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I use it - I am writing a subset-of-yaml parser, and I've littered the code with a bunch of abort()/assert() statements for things I don't think should be possible. Running klee over my code spits out ~100K test cases (I let it use any 10 byte YAML input), and so while I don't inspect the output of any of the cases - I do make sure that none of them crash.

Similarly, if I make a change which I don't expect to change the output of the parser, then I can use this test suite to be quite sure that my change hasn't changed behaviour.

One thing I am unclear about is what it means for klee to be "done" on my binary. When it has generated all the test cases, if none of them crash my binary, then does that mean it is impossible to crash my binary in 10 bytes of input?

Have you checked out DeepState (https://github.com/trailofbits/deepstate), it's a symbolic unit testing framework that has an interface similar to google test.

I haven't - thanks.

Writing test harnesses specific to the different tools (so far, just AFL and KLEE) has not been particularly difficult - all of them fit easily on one screen. So I'm not sure that deepstate really brings much to the table for what I'm doing.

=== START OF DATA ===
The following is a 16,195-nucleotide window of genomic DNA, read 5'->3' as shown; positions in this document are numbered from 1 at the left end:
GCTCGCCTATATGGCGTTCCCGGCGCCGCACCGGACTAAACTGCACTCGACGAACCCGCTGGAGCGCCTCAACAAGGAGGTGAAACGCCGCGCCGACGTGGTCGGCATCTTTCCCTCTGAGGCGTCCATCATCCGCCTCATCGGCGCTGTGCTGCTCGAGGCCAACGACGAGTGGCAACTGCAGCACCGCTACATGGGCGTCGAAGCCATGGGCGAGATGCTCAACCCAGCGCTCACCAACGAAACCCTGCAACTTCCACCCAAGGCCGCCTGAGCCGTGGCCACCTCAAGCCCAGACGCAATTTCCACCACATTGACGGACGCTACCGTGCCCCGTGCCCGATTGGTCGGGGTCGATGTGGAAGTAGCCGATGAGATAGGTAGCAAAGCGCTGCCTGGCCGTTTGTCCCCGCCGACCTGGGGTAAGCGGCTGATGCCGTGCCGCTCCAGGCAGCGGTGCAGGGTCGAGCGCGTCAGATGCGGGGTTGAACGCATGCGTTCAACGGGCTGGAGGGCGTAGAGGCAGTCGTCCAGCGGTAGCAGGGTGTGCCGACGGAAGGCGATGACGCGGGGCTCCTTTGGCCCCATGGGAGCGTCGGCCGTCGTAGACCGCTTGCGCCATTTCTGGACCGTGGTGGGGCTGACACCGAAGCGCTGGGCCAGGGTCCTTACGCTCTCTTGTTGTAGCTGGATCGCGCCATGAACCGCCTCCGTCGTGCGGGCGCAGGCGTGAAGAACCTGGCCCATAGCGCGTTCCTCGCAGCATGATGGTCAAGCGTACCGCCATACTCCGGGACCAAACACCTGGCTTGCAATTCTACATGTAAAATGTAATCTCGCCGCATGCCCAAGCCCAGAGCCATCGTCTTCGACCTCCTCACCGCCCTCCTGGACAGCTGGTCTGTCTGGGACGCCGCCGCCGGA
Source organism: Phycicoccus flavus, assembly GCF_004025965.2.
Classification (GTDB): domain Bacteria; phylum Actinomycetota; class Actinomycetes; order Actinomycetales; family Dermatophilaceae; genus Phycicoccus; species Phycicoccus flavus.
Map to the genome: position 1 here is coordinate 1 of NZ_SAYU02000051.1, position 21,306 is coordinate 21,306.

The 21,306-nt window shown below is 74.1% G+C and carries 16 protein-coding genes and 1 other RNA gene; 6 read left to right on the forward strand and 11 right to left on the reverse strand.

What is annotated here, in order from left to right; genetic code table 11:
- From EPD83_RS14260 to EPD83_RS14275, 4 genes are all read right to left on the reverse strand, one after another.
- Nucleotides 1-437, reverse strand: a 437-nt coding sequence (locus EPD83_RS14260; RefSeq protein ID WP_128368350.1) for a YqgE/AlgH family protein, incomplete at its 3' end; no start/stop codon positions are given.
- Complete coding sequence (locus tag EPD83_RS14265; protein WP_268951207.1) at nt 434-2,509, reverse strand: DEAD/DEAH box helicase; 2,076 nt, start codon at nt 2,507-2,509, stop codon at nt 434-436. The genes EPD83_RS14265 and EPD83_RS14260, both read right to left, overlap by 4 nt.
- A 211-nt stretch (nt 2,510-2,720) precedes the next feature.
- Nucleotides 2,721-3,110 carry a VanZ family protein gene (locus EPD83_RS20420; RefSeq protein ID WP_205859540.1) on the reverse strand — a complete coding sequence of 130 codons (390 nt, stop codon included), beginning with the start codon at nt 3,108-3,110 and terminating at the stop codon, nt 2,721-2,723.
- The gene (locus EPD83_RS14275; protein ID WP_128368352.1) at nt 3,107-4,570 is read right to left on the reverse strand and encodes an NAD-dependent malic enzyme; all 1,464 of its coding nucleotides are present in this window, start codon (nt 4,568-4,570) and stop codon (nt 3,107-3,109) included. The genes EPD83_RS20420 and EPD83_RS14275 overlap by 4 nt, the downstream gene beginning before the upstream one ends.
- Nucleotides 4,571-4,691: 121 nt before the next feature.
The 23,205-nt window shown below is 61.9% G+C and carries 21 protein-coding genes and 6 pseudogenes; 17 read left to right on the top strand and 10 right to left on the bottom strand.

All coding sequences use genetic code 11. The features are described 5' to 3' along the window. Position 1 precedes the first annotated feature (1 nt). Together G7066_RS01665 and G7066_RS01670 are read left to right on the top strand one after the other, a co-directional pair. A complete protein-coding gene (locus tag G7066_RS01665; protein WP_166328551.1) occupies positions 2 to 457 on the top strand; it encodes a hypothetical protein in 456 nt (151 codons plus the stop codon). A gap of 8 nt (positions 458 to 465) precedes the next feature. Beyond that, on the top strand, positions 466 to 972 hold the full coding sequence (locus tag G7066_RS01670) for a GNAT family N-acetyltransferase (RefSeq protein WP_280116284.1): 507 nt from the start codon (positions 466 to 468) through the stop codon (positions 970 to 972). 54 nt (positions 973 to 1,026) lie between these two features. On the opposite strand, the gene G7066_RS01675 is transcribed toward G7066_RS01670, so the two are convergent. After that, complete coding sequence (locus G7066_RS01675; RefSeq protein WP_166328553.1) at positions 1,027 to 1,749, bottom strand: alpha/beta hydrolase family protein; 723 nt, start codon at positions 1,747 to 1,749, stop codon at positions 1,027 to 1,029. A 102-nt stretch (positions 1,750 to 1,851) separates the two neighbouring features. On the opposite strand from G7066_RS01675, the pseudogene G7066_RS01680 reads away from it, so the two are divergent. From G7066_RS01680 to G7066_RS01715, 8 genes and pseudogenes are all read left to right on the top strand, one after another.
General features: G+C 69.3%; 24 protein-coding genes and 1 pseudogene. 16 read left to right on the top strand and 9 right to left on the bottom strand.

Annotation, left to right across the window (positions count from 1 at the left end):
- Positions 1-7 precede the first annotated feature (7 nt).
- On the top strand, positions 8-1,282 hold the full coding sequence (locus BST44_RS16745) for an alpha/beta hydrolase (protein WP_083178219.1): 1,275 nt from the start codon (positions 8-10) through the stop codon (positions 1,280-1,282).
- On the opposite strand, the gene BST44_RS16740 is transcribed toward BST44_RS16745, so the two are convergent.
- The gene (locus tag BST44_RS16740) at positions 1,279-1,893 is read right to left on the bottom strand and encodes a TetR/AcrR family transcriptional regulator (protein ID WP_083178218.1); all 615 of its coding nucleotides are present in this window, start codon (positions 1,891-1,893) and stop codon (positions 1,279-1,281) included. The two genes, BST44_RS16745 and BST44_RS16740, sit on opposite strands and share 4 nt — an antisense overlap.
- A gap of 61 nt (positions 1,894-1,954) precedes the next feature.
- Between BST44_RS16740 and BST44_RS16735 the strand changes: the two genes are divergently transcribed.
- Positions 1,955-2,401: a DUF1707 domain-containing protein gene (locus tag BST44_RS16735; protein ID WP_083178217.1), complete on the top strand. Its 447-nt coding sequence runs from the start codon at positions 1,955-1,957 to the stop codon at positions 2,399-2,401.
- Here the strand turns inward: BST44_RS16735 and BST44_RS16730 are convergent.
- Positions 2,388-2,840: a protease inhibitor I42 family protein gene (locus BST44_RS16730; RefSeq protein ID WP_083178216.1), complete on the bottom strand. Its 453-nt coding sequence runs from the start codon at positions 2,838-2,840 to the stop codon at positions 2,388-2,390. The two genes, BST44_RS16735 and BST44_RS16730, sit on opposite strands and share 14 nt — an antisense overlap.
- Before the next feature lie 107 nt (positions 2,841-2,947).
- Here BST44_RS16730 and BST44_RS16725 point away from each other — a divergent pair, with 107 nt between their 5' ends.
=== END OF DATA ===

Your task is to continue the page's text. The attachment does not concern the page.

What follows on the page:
if your program calls system call or random function which KLEE couldn't handle, some parts of code may not be tested. KLEE uses its special libc (uclibc) to deal with that cases in glibc. To solve this problem perfectly, we usually uses S2E instead of KLEE in large and complex softwares (http://s2e.systems/)

Right - but being a parser, I don't have those problems. My problem domain is quite well specified and there isn't any place for random numbers of system calls.

Can you share more details about this? Is the work already public?

The work won't be public. What details are you interested in?

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